A Look At Sample COVID Protocols From Illinois’ High School Sectionals

The coronavirus pandemic has completely transformed so many routine activities – among them, swim meets.

In Illinois, girls high school swimming is a fall sport. And as in every state with fall swimming & diving, teams have had to adjust to a whole host of new wrinkles to meets. We received some meet info about an IHSA section meet in Illinois this weekend – and for the benefit of teams in other states trying to predict what a COVID-adjusted season might look like, we’ll run through a few of the key points:

Masks on deck

While swimming or diving in a mask isn’t possible, most meet rules require athletes and coaches to wear masks at all times when not competing. The Illinois rules are no exception: athletes are to wear masks while waiting for their heat, take them off to swim or dive, and then put them back on upon crawling out of the pool. The rules allow disqualifications to anyone who doesn’t follow the mask policy.

Warmups in home pools – one-way sprints at meet site

In this particular meet, teams are asked to warm up in their home pools before arriving to the competition site. This obviously can’t be done everywhere, especially when teams in a meet are spread out geographically. But it’s a potential adjustment for teams without a lengthy bus ride to the competition site.

In the Illinois format, the competition pool opens for one-way sprints in two roughly 20-minute sessions before the meet. That creates a one-way traffic flow and prevents teams from intermingling too much. (Each team is assigned to one lane for their sprints).

On-Deck Capacity Limits

The Illinois meet only allows athletes on the pool deck for their specific events. Before each event, athletes are called to the deck from their team area. After the event, they head back to their team area before the next event’s swimmers are called.

Meanwhile each team is only allowed one coach on deck at a time, but teams can swap which coach is on deck during event transitions. The team areas have a video feed to watch the meet when they’re not on deck.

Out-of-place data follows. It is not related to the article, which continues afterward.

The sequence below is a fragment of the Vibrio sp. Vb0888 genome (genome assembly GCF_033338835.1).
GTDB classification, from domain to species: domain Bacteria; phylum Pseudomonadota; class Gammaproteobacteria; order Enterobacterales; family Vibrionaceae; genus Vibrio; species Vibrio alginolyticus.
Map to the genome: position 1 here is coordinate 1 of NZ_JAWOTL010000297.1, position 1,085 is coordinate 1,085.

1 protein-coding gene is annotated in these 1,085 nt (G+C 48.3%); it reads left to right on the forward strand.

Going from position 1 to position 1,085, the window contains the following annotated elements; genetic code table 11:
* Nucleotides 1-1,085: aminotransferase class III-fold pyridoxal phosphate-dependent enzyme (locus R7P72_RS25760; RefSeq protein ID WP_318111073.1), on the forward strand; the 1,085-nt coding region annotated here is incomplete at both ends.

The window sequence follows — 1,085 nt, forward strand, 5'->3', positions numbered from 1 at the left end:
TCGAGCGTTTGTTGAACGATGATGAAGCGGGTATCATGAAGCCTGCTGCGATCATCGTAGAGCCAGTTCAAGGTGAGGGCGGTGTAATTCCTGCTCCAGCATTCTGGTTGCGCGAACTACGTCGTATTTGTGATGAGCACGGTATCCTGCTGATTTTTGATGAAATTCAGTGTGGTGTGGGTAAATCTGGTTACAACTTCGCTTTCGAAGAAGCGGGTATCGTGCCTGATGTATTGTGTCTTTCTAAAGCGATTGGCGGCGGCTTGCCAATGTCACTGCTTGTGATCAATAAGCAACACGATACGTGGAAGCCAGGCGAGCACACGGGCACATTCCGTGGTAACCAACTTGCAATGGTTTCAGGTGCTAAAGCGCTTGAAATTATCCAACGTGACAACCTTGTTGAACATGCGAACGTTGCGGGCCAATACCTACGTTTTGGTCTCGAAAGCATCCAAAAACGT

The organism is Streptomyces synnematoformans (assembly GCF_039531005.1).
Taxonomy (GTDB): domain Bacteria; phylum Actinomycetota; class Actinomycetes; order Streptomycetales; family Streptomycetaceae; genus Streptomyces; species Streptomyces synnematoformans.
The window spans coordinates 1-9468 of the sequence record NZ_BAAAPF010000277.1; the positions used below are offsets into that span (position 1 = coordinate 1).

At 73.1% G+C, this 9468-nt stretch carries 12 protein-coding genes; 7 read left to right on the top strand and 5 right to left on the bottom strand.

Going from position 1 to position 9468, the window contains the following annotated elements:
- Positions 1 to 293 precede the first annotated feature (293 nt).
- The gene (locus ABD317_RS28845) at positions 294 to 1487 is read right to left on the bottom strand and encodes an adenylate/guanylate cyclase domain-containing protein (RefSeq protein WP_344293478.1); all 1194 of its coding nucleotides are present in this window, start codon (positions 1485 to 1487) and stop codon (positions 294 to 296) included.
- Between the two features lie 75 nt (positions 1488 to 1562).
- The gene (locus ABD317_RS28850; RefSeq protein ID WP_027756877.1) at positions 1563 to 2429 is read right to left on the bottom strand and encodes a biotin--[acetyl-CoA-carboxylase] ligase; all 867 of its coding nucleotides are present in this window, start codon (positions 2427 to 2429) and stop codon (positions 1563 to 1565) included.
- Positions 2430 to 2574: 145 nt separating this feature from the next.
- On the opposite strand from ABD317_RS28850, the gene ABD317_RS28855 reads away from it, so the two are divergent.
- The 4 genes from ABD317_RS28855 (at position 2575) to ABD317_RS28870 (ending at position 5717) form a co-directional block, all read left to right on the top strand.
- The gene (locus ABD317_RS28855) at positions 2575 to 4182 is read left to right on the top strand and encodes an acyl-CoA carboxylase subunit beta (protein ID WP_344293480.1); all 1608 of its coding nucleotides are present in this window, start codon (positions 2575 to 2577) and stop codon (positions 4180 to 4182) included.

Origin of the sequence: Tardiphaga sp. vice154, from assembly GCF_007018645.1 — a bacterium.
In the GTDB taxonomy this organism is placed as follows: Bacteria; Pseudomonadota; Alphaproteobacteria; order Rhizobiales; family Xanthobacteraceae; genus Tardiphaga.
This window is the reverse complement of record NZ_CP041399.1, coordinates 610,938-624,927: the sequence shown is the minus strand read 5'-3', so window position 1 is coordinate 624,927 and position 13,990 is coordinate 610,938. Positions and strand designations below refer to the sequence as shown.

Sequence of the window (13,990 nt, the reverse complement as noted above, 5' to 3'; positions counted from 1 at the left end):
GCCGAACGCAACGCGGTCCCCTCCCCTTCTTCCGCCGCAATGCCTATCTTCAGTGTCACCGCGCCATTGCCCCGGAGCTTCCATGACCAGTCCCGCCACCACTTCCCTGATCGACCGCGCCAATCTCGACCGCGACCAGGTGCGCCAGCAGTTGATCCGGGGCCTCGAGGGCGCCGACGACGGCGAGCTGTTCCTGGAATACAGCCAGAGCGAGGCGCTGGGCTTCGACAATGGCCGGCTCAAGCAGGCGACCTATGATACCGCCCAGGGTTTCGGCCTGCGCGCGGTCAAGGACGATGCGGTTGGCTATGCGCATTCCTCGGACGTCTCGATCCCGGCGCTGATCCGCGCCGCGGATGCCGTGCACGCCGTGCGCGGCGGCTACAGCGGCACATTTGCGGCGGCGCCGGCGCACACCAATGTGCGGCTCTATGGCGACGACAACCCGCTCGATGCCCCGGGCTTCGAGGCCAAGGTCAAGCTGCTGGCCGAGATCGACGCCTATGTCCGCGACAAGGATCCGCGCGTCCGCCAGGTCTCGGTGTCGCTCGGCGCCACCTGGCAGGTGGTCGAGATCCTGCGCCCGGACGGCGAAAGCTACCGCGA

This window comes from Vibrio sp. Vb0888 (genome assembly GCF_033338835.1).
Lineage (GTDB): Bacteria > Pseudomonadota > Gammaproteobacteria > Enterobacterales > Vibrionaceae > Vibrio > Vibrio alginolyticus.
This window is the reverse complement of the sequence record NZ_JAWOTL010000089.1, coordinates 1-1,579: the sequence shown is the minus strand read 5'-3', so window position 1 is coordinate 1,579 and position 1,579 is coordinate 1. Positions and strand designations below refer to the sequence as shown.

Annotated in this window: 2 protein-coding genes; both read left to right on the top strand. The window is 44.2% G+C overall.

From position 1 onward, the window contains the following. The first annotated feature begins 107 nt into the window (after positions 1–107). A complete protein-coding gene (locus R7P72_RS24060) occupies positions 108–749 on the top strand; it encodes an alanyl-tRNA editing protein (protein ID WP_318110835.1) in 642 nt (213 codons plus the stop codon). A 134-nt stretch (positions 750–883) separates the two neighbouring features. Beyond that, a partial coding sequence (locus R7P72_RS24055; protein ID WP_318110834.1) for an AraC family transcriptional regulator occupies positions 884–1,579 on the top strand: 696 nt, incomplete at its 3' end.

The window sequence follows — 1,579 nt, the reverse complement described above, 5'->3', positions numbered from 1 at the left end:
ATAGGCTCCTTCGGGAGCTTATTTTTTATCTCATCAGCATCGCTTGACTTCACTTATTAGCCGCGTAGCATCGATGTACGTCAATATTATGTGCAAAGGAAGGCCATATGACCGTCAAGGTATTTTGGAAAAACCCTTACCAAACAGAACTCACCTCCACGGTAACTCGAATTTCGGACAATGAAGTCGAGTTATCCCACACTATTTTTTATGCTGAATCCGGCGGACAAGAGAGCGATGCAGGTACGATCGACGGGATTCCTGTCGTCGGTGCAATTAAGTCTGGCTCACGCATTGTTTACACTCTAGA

Warm-downs after each event

Athletes are allowed to warm down in their respective lanes after their event – the distance allowed isn’t yet specified in the version of protocols we saw.


Meet protocols now include a strict set of sanitizing rules. In the Illinois protocols, there’s one timer for each lane, and that timer uses a spray bottle to sanitize the starting blocks after each race.

The protocols also call for sanitizing the 500 free lap counters between each race. For diving, each diver is responsible for sanitizing the railings of the diving board before their dive.

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1 month ago

As someone who has competed in a COVID-restricted meet (intrasquad), here are a few more:
-Limited to 4 swimmers per lane for warm-up (2 at walls and 2 at flags). Each swimmer has a specific lane/position assignment.
-Smaller sessions (less swimmers per session). Because of that, swimmers raced 4 events in one session.
-Socially distanced staging to reduce crowding behind blocks
-Temperature checks and symptom surveys before entry
-Swimmers must go to specified areas (away from deck) when not swimming
-Meets could be held outdoors (mine was outdoors and it was really cold) because it’s safer
-No spectators allowed

1 month ago

No spectators. Pathetic

Reply to  Doconc
1 month ago

It’s all “safety theatre”

VA Steve
Reply to  Hiswimcoach
1 month ago

Depends on the size of the pool deck and stands. Large meets might require teams to sit in the stands rather than the deck. That then has a cascading effect on whether or not to allow spectators. Trust me the swimmers care more about the swimming and if swim parents, including me (when not officiating), need to miss it we will. Fortunately several pools locally have set up web streaming which is not complicated to do.

Last edited 1 month ago by VA Steve
1 month ago

Pitiful! Safety theater is right! Why doesn’t Illinois just make the kids compete in hazmat suits?

About Jared Anderson

Jared Anderson

Jared Anderson swam for nearly twenty years. Then, Jared Anderson stopped swimming and started writing about swimming. He's not sick of swimming yet. Swimming might be sick of him, though. Jared was a YMCA and high school swimmer in northern Minnesota, and spent his college years swimming breaststroke and occasionally pretending …

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